First All-Electric Mini Set For 2019 Arrival; BMW X3 EV To Follow In 2020
BMW has made a lot of gains in electrification, but the competition is coming up tooby Kirby, on
With rival automakers continuing to push for the development of autonomous driving technology, BMW is ramping up its own efforts and it’s not limiting itself to just the main brand. Speaking with Bloomberg, BMW CEO Harald Krueger confirmed that the German automaker is preparing the first battery-powered model under the Mini brand with a target to get it out on the market by 2019.
Details about the model have yet to be disclosed, but Krueger said that it would be competitive in the critical aspects of the market, including range and price. The announcement doesn’t come as a surprise as the landscape of the industry continues to shift towards an electrified future. Mini’s rivals, including Opel and Renault, were actively present at the 2016 Paris Motor Show to tout their new electric models. Renault, in particular, presented an EV version of the Zoe that promised an NED cycle-certified range of 250 miles.
It’s not yet known if that number is going to be the new standard in the industry, but expect the Mini EV to have similar credentials on the back of advancements made by BMW in electrification. The German automaker has, after all, pushed for hybrid and EV developments earlier than most companies, having done so as early as the turn of the decade, culminating in the creation of the “i” subbrand and the release of the i3 hatchback in 2013 and the i8 sports coupe in 2014. Expect the upcoming Mini EV to benefit from BMW’s headstart in this field.
In related news, Krueger also announced that a battery-powered version of the X3 SUV is also in the pipeline, albeit with a later release date (2020) compared to the Mini EV. The same strategy is expected to be deployed for the SUV as the German automaker looks to bolster its lineup of electric vehicles ahead of the impending onslaught of EV models to hit the market from its competitors.
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BMW still has its work cut out for it
On paper, it looks like BMW has the leg up on its rivals in the development of electric vehicles. Krueger himself says that its rivals are still in “phase one” of their electric strategy while BMW is already entering “phase two,” which apparently is the stage that sets up electrification for its core models. The fact that BMW already has an EV X3 set for a 2020 debut also reinforces this “a-step-ahead-of-the-game” belief.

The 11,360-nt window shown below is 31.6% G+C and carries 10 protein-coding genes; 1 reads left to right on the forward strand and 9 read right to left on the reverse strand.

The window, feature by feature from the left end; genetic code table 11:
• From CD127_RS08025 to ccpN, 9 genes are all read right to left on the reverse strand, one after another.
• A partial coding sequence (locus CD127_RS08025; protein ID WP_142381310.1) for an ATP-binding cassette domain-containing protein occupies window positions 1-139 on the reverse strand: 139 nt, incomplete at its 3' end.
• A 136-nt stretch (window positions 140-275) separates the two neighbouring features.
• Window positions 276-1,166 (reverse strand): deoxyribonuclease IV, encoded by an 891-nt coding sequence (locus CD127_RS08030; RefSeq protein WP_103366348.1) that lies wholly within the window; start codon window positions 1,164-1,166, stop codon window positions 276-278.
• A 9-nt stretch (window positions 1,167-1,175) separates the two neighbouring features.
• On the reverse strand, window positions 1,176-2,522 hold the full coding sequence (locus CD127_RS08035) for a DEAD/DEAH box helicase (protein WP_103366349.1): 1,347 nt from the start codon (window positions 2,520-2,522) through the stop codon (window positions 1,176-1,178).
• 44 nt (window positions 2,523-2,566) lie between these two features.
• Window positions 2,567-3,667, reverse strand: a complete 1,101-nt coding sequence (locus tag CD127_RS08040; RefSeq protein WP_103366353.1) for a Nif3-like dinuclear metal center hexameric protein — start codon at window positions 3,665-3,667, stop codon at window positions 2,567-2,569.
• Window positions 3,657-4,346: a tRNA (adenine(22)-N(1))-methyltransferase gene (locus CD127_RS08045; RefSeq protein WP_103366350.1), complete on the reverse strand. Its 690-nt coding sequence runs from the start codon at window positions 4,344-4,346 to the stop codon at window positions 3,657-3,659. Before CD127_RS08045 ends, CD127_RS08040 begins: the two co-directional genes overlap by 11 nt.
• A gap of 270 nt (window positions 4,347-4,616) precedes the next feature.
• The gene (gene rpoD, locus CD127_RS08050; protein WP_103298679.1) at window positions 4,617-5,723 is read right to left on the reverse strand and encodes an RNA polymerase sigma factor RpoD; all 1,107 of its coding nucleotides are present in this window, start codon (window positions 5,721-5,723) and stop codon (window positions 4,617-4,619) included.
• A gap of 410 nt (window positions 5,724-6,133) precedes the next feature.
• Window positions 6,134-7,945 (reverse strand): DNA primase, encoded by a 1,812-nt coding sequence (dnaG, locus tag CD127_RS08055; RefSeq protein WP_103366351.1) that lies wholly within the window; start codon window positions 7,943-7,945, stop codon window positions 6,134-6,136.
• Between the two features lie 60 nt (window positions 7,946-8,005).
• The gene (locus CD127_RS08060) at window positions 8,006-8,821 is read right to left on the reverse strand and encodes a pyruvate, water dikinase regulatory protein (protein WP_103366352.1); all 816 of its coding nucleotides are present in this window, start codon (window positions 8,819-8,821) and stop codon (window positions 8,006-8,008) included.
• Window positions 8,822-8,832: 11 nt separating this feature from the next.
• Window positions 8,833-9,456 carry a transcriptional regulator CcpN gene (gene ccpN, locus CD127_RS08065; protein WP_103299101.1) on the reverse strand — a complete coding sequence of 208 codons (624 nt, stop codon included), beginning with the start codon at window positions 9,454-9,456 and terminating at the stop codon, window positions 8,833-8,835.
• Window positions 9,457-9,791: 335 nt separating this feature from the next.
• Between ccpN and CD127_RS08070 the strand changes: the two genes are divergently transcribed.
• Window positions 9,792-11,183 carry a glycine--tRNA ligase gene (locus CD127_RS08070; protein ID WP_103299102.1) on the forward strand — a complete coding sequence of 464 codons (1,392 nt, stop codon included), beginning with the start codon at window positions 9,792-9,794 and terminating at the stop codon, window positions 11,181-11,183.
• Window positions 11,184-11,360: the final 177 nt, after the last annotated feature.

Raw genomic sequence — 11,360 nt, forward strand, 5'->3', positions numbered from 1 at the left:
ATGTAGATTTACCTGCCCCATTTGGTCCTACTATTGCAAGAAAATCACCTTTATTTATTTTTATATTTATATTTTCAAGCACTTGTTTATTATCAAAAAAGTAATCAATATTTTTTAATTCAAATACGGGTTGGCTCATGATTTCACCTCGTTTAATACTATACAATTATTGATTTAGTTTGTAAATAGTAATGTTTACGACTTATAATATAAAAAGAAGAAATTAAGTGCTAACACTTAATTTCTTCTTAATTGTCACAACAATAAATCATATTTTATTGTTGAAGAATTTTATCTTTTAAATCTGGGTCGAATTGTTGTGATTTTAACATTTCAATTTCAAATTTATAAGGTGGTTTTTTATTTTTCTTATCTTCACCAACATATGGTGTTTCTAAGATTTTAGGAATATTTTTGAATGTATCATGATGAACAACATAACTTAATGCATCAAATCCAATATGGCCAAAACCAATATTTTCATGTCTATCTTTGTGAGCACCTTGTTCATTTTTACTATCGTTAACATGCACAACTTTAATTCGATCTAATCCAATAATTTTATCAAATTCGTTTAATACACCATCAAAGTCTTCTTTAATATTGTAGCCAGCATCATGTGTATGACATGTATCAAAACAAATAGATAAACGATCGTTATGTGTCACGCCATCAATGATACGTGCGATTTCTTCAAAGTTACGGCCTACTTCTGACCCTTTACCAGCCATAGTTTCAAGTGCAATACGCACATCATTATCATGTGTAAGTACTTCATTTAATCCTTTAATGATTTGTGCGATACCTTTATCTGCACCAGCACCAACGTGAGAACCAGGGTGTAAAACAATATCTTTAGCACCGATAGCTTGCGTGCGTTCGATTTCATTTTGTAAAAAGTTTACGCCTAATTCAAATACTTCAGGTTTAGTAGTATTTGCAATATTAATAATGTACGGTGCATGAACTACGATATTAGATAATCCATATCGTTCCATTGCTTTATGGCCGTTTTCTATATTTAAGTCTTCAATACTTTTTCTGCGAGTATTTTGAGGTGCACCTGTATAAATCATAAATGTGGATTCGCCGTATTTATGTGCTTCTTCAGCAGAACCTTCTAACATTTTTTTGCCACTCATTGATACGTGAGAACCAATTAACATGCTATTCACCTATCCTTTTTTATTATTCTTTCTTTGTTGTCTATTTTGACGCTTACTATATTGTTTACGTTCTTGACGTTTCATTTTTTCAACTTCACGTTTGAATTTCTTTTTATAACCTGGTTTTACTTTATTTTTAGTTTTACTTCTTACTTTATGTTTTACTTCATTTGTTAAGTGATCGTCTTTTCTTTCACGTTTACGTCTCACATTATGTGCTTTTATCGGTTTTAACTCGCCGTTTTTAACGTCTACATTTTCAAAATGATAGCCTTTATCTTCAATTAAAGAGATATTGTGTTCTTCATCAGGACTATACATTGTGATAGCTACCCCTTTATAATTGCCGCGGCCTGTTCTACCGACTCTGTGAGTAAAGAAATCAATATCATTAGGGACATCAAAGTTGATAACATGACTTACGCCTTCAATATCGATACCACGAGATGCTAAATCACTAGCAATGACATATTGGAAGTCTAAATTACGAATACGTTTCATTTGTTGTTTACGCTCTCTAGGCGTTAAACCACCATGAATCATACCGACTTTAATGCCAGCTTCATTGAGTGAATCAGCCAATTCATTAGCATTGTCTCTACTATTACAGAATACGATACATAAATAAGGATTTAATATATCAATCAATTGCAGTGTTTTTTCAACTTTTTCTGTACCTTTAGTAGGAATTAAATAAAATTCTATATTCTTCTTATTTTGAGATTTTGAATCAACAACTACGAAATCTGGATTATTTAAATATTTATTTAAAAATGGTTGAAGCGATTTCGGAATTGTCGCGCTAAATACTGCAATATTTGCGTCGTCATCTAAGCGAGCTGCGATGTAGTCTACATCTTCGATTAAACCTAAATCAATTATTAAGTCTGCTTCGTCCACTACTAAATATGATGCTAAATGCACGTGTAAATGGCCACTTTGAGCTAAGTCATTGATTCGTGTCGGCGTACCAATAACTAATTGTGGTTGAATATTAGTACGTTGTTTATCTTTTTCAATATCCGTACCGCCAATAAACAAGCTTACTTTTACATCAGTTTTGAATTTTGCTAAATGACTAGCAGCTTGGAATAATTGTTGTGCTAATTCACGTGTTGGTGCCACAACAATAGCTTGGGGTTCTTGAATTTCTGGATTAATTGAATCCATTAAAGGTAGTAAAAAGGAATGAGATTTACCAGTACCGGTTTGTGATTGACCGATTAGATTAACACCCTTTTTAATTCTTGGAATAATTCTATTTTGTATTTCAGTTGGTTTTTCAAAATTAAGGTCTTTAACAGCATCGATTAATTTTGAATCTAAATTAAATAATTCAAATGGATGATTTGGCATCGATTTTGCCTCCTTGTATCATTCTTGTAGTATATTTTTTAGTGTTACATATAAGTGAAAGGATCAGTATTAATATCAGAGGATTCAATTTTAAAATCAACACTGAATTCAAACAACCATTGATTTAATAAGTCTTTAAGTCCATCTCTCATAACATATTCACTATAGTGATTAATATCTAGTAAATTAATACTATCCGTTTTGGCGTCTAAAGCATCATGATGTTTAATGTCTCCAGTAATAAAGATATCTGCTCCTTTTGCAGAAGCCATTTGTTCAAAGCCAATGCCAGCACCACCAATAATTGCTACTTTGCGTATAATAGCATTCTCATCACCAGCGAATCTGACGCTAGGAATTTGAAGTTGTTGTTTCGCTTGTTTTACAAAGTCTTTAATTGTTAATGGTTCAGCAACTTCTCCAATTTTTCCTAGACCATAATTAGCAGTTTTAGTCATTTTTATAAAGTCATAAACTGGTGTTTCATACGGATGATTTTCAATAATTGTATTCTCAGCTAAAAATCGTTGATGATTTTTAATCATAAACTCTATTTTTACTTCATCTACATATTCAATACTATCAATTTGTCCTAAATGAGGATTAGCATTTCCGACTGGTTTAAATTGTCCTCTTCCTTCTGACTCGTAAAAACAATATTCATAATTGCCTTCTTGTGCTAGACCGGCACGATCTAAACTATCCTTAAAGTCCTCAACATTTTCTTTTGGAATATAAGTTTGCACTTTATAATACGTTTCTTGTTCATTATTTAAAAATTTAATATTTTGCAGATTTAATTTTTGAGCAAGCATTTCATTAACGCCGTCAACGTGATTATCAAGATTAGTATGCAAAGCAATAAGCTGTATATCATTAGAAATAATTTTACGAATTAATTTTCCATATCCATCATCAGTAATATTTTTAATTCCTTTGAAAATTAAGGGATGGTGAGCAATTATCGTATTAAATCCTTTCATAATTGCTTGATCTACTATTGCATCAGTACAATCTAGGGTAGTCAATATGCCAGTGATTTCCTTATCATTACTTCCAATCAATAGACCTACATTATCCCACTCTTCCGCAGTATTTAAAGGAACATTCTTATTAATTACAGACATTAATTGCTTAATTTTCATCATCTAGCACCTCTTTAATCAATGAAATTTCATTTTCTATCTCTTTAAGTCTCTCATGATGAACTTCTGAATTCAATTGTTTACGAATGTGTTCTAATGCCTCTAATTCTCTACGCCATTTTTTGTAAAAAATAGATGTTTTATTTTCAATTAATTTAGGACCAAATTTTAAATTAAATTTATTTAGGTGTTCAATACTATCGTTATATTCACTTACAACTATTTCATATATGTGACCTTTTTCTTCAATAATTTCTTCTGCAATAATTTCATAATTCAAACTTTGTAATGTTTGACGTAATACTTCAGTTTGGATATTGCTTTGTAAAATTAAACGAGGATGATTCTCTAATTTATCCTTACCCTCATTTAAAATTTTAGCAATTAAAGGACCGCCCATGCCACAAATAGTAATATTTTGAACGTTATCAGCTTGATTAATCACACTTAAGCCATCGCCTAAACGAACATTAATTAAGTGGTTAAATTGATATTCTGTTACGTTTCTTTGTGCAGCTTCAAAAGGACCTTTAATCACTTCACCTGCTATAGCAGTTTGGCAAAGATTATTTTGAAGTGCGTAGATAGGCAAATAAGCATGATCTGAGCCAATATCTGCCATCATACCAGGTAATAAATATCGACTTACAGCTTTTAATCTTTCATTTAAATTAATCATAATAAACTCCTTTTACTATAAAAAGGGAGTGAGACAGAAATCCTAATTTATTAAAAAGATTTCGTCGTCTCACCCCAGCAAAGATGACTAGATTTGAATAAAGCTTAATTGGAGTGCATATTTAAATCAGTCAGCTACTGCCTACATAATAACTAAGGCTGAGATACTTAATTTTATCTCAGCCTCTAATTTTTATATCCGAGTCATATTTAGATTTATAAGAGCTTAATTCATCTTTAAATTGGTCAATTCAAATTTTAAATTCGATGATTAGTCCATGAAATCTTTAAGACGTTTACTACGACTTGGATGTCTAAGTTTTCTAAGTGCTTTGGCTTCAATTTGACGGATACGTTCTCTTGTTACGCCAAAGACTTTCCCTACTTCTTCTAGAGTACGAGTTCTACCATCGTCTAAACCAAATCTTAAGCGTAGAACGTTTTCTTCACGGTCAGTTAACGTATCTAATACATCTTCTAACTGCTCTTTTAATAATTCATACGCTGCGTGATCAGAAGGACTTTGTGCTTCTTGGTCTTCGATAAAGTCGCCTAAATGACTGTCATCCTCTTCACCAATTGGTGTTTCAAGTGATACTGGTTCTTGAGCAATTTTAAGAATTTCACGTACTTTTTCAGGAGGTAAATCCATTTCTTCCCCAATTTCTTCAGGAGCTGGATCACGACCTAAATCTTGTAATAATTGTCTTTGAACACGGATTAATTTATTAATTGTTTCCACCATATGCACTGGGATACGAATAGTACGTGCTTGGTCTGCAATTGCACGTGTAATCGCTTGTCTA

Here’s the thing, though. Are we really sure that BMW is that far ahead in developing EV vehicles compared to its rivals? Sure, it started earlier than most of them, but remember, even the company’s all-electric development slowed down in recent years amid concerns about practicality, range, and emissions standards. There’s also the development of autonomous driving technology that has taken up a lot of BMW’s time and resources, not to mention having to deal with the existing business model of churning out more new models every year.
Don’t get wrong; I like where BMW is headed in terms of electrification and the upcoming releases of the Mini EV and X3 EV validates all the gains the company has received since it started down this road. But I don’t think it’s also fair to say that its rivals are lagging significantly. If anything, this race is probably more wide open than we think and BMW is simply in the lead, trying to stave off the challenges that are popping up in its side mirrors.
Read our full review on the 2017 BMW X3 here.